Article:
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The Art of Subtlety in Faith (and Doubt): Our Interview with Meghan O'Gieblyn

The Art of Subtlety in Faith (and Doubt): Our Interview with Meghan O’Gieblyn

Our first peek into the Faith & Doubt Issue is this interview with Meghan O’Gieblyn, author of the new book of essays, Interior States. We also were lucky enough to republish parts of her essay, originally published in The Point, “The Insane Idea.” Copies of Faith & Doubt can be gotten here, and here.  If […]

Moonlighters Anonymous

Moonlighters Anonymous

Moonlighting—also known as working a second job, having a “side hustle”—is a pretty standard theme these days. Thanks to Pinterest and Instagram, everyone’s got a home renovation project, a knack for macramé, and a small business opportunity. But in truth it’s been around forever. Loads of famous people “made it” by moonlighting. The American poet […]

The Trauma of Decadent Religion (and the Best Worst S-Word)

The Trauma of Decadent Religion (and the Best Worst S-Word)

The notion of sin dominated my girlhood. Raised in Indiana by fundamentalist parents, sin was the inflexible yardstick by which I was measured. Actions, words, even thoughts weren’t safe from scrutiny. The list of sinful offenses seemed infinite: listening to secular music or watching secular television, saying “gosh” or “darn” or “jeez,” questioning authorities, envying […]

All Are One in Thee for All Are Thine

All Are One in Thee for All Are Thine

For reasons that were not clear to me at the time, and are still a little fuzzy, my family of origin hosted a stream of long-term houseguests when I was a child. If someone needed a guest room because of a poor choice in his marriage, or because she didn’t have a job that could […]

Mindfulness Lowered My Anthropolgy

Mindfulness Lowered My Anthropolgy

I started practicing meditation out of necessity. Mind you, it was before mindfulness and meditation were the buzzwords they are now. I started sitting in silence and focusing on my breath in seminary after my father was diagnosed with aggressive cancer. It was the only way I could be in the presence of God; the only […]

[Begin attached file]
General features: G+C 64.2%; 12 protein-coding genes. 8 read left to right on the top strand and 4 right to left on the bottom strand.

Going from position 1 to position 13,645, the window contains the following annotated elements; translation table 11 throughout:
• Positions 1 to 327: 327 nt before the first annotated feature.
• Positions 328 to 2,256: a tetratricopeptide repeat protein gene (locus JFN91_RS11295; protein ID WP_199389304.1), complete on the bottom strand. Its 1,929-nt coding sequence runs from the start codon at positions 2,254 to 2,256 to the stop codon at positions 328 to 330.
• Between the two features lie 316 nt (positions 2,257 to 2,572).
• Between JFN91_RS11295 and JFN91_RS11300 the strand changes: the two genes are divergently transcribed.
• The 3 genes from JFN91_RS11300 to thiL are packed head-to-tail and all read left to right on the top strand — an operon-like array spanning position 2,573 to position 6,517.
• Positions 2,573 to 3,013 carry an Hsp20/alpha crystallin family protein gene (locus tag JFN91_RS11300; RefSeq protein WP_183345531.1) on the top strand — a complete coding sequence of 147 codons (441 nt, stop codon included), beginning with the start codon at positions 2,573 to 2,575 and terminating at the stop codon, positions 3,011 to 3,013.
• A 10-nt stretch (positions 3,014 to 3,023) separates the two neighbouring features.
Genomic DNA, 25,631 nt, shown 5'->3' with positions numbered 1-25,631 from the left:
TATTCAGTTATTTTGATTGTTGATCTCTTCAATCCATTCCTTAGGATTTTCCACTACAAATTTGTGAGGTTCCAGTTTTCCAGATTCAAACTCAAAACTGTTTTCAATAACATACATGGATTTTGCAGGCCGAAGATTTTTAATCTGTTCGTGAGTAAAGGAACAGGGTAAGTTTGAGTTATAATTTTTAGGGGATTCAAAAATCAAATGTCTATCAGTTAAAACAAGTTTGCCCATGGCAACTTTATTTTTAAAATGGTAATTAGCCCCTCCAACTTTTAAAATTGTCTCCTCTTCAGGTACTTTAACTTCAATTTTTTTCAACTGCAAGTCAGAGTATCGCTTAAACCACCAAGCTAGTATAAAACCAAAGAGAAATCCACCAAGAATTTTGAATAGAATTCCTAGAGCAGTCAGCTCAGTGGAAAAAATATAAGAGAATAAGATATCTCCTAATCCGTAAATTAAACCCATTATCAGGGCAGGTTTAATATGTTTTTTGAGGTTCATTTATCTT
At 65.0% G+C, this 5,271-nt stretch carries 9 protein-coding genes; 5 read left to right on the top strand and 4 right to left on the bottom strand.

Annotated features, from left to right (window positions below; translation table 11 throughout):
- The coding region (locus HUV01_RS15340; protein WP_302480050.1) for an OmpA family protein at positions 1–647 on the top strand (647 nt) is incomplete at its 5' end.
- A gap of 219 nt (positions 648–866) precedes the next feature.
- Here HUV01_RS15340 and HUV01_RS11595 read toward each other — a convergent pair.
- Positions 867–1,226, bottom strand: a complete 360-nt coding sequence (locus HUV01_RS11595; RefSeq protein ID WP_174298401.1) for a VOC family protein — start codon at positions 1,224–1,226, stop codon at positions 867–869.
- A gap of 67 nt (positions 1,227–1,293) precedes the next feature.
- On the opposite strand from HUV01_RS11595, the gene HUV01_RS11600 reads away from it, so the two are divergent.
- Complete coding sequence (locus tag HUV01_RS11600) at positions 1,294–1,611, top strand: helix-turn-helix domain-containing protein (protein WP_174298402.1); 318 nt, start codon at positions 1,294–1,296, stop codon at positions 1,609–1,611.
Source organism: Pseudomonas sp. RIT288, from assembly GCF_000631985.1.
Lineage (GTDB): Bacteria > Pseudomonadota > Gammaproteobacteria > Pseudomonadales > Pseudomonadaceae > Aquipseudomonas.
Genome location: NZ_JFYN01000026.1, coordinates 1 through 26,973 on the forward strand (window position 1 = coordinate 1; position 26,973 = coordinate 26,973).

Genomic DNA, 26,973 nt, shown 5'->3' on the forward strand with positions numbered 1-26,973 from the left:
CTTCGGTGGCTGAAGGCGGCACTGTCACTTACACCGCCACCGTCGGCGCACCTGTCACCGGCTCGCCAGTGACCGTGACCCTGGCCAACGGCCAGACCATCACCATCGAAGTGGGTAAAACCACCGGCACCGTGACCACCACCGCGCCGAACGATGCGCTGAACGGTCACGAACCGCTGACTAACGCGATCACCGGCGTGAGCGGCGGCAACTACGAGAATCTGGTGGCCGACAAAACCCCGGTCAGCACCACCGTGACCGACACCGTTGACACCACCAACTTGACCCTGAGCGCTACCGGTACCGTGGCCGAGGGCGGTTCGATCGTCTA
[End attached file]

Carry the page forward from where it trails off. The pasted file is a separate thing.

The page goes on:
The Mirror Has Way Too Many Faces

The Mirror Has Way Too Many Faces

This past New Year’s Eve marked the first one for my husband and me to actually go out in Sydney — though, with two kids and middle age defining our lives, “going out” consists of joining friends at the North Sydney Olympic Pool for a family night of swimming and fireworks. And, it turned out, […]

Beautiful Messes (and Not-So-Beautiful Ones, Too)

Beautiful Messes (and Not-So-Beautiful Ones, Too)

Once upon a time, I wrote about how I gave birth to a miniature version of myself. My worst fear about motherhood is that the world would have another version of me in it. That fear came true, but not really, because as I wrote before, my son is a slightly improved version of me. Or […]

Mary Definitely Knew

Mary Definitely Knew

They brought the baby to our doorstep. Five days old. Directly from the hospital. One outfit. Four pre-made bottles. A handful of diapers. A package of wipes. And a packet of papers that offered no definitive judgment on the proper pronunciation of her name. “I think it’s…” the social worker said. “I’m pretty sure.” A […]

The Philosopher from the 1800s Who Talked About Social Media

The Philosopher from the 1800s Who Talked About Social Media

Long before Twitter, Instagram, and Facebook, there lived a man in 19th-century Denmark who foreshadowed them all. His name was Søren Kierkegaard. We recognize him as a philosopher and a pugilistic theologian. Plus, the guy could tell a story like nobody’s business. And in one of his stories, he all but prophesies the future soul […]

Who Are You When You Don't Win?

Who Are You When You Don’t Win?

“He says he is winning all the time. Who are you when you don’t win?” – Doris Kearns Goodwin, speaking of President Trump Forget about politics. No trolling, snarking, self-righteousness allowed. Every one of us, in our youth, with every “A” on a paper, and every “D” on a test, felt either validated or outed […]

Forty, Finitude, and Me

Forty, Finitude, and Me

A lovely personal reflection from Katy Attanasi: This is a story about the tension that exists between Christian triumph and human frailty, between the ideal and the real, and between the myth of unlimited potential and the reality of constrained choices. Once upon a time, my 21-year-old self was on top of a world that […]

What If Millennials Were Enough?

What If Millennials Were Enough?

The list of safe topics to bring up at a dinner party is, as we all know, shrinking. It used to be just politics and religion that were outlawed from “polite society.” But then everything became political — and politics itself became an object of widespread religious faith (#seculosity) — and to get along, you […]